Imperial Valley’s entire water infrastructure is infested with Quagga Mussels
By Luke Phillips
Robert Powell, an environmental specialist with the Imperial Irrigation District, says that he is confident that the Imperial Valley’s entire water infrastructure is infested with Quagga Mussels — an invasive species that creates havoc in local ecosystems and can make life difficult for homeowners and recreational boaters.
The first quagga mussels in the U.S. were found in Lake Erie in 1989. The mussels were brought to the U.S. from Europe on trans-ocean ships and quickly established themselves as an aggressive invasive species.
I didn’t take long for the fast-multiplying mussels to spread to the western states. In 2007, quaggas were found in several lakes in Arizona, incuding Mead, Mojave, and Havasu, and in 2008 were found in California at the Imperial Dam near Yuma.
Quagga mussels can cause several problems in our ecosystem. They feed on phytoplankton, an important food source for native species, and also filter water which causes an overgrowth of certain types of plant life. They filtration also creates toxic by-products that raise acidity in the water.
Powell says that the mussels are not causing IID operational problems at the moment, but that could change at any time. According to Powell, some unknown environmental factor in the local area is causing the mussel infestation to move slower than it has in other areas, but Powell also says that the creatures are highly adaptable and could start causing people problems after they get used to their new environment.
“They do have a tendency to adapt because they have a huge amount of offspring.” Powell said, “It’s pretty likely that we can expect a total infestation.”
Powell says that the IID recently finished a risk assessment study of the problem and is working closely with local farmers by holding workshops to educate them about the infestation.
Powell says that the mussels could also cause serious problems for homeowners who live in the county and rely on cistern systems for their water. Because of the small diameter of pipes serving most county residents, quaggas could easily build up enough to block water flow completely.
“It’s one of my main concerns.” said Powell, “I could definitely see increased maintenance costs (for homeowners).”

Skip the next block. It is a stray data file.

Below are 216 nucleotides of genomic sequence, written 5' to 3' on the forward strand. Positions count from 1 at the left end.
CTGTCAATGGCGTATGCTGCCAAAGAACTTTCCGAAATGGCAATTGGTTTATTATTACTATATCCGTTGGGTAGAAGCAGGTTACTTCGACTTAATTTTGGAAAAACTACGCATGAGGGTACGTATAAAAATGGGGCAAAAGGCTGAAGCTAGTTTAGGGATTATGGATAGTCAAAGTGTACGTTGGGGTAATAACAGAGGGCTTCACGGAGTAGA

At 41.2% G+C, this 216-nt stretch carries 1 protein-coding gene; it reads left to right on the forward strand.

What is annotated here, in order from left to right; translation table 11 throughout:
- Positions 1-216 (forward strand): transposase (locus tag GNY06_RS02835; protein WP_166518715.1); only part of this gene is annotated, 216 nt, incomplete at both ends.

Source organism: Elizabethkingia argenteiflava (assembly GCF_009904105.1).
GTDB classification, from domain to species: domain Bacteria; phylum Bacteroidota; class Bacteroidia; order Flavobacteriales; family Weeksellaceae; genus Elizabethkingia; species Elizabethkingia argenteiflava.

Powell says that homeowners who find an infestation in their systems basically have two options: chemical treatment or physical removal.
According to Powell, chemical treatment can be effective, but can also be difficult because of the quagga’s ability to close it’s shell when the environment becomes too harsh for them to survive. Multiple treatments will most likely be necessary. Powell says the only other option at this point is physical removal of the mussels by hydrojetting.
Powell says that the IID is monitoring the situation carefully for new developments and taking steps to protect against more aggressive invasion. The district has several monitoring stations throughout their system that are checked regularly to determine how far the mussels have progressed.
“It doesn’t give us any indication of where the infestations are, it just provides us with an index (of populations).”
The district’s cooling plant at Senator’s Wash has also been switched from raw water (which contains quaggas) to well water as a preventative measure.
“We’re definitely not sitting back.” Powell said, “We’re doing what we can. There‘s no way we‘re ever going to eradicate them completely. We need to look at management strategies, but we are keeping an ear to the issue”
Quagga mussels have also become a nuisance to recreational boaters on the Colorado River system. Quaggas can build up on boat’s propellers, block intake valves and ruin engines. Boaters can also help spread the infestation by moving mussels attached to their vessels from lake to lake. A multi-agency and multi-state education campaign called ‘Don’t move a mussel’ strives to give people a better understanding of the danger the quagga presents and urges boaters to help stop the invasion by pressure washing boats after each use.
As part of the campaign, check points have been set up on highways leading to and from several lakes in Arizona and Nevada and many lakes, including Lake Tahoe, now require inspections for quaggas before launching.
Powell says that people along the Colorado River system are coping with the problem the best they can, but still have much to learn.
“It’s kind of a big experiment,” Powell said. “All of us on the river are still new to this.”